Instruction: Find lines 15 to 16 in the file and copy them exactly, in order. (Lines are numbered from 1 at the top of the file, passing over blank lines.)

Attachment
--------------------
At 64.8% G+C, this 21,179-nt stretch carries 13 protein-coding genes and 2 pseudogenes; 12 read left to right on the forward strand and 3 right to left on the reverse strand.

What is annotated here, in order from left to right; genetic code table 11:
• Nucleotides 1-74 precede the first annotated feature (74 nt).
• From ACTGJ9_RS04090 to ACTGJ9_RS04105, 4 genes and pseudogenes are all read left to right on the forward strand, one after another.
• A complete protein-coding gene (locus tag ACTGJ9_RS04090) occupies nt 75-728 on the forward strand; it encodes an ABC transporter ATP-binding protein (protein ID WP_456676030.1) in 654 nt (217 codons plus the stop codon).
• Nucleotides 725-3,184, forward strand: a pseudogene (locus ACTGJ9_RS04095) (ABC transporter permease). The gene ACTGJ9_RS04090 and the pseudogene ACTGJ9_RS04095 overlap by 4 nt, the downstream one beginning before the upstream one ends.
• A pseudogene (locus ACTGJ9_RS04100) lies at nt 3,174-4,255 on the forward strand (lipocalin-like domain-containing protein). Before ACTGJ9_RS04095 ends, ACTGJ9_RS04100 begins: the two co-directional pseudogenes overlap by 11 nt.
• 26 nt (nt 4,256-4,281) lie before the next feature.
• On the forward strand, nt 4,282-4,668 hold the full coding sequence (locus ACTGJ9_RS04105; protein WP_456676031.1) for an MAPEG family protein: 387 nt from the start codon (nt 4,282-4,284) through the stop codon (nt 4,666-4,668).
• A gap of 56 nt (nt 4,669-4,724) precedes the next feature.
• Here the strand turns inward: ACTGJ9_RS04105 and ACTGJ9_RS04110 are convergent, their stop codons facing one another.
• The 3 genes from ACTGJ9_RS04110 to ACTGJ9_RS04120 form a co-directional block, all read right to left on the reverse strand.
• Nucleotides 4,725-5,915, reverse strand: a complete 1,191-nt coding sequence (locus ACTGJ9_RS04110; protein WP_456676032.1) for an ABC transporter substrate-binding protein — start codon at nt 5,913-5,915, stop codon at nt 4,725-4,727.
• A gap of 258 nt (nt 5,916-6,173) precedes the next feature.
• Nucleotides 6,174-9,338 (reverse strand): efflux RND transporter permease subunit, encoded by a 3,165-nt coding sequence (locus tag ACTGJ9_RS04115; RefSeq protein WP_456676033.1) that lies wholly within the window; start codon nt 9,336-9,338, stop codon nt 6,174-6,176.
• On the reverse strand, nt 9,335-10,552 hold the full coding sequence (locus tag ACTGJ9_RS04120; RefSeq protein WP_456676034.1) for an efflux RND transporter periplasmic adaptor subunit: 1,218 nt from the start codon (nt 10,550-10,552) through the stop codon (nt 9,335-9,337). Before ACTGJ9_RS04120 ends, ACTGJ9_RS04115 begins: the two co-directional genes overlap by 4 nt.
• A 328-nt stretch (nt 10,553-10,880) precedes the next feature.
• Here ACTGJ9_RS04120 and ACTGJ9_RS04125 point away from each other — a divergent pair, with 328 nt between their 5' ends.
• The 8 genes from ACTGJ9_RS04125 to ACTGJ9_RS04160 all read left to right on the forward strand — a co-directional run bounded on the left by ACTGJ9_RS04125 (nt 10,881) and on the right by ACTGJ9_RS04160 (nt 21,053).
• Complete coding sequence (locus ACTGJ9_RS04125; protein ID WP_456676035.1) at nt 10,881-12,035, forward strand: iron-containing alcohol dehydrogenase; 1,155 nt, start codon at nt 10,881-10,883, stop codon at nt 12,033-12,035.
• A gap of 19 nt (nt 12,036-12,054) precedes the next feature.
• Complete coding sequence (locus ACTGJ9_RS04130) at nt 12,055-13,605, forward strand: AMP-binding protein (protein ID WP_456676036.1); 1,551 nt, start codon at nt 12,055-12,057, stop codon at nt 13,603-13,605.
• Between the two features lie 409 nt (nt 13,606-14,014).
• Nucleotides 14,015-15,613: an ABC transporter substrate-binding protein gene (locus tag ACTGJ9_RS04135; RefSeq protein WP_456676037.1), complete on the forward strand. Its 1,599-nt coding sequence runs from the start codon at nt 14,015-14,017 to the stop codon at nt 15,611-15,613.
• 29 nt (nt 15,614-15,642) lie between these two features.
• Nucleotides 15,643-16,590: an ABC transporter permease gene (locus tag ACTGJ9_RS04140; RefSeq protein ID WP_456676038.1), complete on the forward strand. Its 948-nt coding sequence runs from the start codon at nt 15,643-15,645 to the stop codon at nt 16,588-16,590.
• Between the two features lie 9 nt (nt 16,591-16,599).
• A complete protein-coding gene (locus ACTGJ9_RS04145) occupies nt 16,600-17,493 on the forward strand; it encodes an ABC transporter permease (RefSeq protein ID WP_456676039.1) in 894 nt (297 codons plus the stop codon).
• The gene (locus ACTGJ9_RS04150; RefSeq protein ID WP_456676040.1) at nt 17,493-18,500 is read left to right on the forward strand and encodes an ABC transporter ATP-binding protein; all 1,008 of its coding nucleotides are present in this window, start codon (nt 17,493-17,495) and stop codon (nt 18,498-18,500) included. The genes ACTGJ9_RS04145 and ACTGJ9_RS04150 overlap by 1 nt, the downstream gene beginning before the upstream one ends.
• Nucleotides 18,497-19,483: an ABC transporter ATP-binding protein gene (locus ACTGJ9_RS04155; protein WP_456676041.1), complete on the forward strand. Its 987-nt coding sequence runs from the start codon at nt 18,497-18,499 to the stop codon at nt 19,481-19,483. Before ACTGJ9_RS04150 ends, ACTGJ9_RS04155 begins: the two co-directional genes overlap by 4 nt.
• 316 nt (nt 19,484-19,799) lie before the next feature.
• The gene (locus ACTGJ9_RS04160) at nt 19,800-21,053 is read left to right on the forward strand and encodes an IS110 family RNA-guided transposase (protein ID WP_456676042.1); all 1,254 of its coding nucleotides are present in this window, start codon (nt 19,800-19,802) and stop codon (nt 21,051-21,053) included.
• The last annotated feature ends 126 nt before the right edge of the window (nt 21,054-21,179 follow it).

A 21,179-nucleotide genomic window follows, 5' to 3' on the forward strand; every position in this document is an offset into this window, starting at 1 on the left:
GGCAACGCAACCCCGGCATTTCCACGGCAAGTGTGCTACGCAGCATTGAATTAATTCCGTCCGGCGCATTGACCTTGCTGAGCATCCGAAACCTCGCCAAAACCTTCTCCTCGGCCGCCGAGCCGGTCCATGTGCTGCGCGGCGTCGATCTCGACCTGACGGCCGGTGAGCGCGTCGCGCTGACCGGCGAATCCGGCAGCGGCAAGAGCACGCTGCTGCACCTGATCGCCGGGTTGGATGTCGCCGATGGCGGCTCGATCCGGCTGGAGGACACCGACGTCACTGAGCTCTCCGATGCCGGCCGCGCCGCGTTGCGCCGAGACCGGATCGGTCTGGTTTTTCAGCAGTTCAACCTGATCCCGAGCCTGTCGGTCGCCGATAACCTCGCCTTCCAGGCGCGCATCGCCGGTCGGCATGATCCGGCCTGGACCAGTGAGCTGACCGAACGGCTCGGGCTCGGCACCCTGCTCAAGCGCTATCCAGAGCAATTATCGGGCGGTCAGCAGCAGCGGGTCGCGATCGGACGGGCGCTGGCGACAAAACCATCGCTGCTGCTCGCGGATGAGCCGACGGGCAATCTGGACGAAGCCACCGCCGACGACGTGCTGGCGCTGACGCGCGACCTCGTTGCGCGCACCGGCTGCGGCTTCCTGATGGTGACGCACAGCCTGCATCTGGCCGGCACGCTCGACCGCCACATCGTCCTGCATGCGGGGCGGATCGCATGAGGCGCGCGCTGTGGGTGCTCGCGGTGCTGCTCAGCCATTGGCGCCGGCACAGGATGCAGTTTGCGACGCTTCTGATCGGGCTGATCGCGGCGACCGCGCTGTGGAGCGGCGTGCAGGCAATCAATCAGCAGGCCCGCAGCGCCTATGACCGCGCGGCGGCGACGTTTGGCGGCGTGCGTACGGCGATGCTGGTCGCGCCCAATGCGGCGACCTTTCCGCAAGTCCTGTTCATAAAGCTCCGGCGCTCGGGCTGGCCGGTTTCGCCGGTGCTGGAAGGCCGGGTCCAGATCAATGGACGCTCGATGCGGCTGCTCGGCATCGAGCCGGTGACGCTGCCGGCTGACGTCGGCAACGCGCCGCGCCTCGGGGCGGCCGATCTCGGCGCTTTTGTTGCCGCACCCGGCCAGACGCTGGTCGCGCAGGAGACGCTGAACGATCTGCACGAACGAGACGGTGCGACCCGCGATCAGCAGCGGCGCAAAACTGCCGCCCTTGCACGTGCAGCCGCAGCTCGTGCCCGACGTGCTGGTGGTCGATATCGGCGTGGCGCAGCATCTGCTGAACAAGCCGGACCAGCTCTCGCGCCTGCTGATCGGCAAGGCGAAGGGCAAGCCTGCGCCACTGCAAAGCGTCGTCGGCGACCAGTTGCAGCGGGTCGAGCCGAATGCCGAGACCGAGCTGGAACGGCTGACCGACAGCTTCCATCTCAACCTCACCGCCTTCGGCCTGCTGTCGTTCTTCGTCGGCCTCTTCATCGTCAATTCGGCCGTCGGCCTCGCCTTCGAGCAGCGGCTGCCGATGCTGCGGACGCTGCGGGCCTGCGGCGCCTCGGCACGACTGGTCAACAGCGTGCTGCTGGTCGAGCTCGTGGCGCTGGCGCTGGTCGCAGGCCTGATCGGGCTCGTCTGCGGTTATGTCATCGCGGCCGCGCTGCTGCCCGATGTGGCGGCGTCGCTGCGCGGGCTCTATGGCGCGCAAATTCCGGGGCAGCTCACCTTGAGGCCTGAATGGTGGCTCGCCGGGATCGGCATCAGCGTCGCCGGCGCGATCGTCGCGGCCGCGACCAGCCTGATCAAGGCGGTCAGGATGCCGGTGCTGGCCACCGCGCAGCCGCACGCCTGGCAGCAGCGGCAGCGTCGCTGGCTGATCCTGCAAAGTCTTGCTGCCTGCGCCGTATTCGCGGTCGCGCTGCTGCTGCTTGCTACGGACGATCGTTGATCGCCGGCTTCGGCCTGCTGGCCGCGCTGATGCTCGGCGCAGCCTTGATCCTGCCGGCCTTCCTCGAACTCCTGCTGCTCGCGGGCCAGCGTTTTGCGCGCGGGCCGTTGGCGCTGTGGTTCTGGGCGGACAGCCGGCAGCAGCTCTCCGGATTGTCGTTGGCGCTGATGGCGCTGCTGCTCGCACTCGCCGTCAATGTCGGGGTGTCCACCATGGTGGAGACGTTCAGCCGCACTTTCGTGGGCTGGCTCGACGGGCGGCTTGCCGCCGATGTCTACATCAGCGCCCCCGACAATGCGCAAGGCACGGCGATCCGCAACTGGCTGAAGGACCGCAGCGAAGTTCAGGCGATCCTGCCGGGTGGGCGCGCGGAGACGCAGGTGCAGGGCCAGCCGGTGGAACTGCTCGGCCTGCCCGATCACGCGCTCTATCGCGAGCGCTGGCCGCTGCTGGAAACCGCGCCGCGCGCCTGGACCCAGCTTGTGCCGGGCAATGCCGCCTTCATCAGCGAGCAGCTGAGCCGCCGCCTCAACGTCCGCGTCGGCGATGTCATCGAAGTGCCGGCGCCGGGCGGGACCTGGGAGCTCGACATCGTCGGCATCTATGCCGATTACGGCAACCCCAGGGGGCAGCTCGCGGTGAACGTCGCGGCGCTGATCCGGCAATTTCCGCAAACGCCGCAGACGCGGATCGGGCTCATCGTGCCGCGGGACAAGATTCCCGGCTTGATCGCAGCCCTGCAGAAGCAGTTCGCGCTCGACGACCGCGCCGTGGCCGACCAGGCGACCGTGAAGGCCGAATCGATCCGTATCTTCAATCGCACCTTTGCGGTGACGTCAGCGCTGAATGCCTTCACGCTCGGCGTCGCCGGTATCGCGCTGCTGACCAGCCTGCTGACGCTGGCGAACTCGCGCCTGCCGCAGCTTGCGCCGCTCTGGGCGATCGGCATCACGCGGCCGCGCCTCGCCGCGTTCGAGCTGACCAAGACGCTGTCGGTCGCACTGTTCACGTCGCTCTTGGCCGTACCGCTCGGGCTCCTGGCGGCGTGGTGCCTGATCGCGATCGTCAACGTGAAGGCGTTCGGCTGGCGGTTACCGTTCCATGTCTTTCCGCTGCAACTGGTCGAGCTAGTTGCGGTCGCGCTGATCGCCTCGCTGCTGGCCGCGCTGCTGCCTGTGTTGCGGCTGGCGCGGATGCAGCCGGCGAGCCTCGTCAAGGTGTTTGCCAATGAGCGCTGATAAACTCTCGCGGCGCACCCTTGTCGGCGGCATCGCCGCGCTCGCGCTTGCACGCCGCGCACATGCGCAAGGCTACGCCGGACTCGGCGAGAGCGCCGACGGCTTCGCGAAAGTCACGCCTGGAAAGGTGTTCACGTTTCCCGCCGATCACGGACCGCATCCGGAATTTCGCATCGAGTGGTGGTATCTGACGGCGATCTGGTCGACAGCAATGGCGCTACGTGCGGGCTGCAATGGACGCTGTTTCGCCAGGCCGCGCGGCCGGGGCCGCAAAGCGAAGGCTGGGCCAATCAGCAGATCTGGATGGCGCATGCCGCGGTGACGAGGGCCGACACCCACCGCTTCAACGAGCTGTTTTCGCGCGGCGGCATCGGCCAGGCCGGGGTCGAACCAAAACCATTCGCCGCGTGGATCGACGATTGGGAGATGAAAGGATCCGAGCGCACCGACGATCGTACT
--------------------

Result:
• Nucleotides 6,174-9,338 (reverse strand): efflux RND transporter permease subunit, encoded by a 3,165-nt coding sequence (locus tag ACTGJ9_RS04115; RefSeq protein WP_456676033.1) that lies wholly within the window; start codon nt 9,336-9,338, stop codon nt 6,174-6,176.
• On the reverse strand, nt 9,335-10,552 hold the full coding sequence (locus tag ACTGJ9_RS04120; RefSeq protein WP_456676034.1) for an efflux RND transporter periplasmic adaptor subunit: 1,218 nt from the start codon (nt 10,550-10,552) through the stop codon (nt 9,335-9,337). Before ACTGJ9_RS04120 ends, ACTGJ9_RS04115 begins: the two co-directional genes overlap by 4 nt.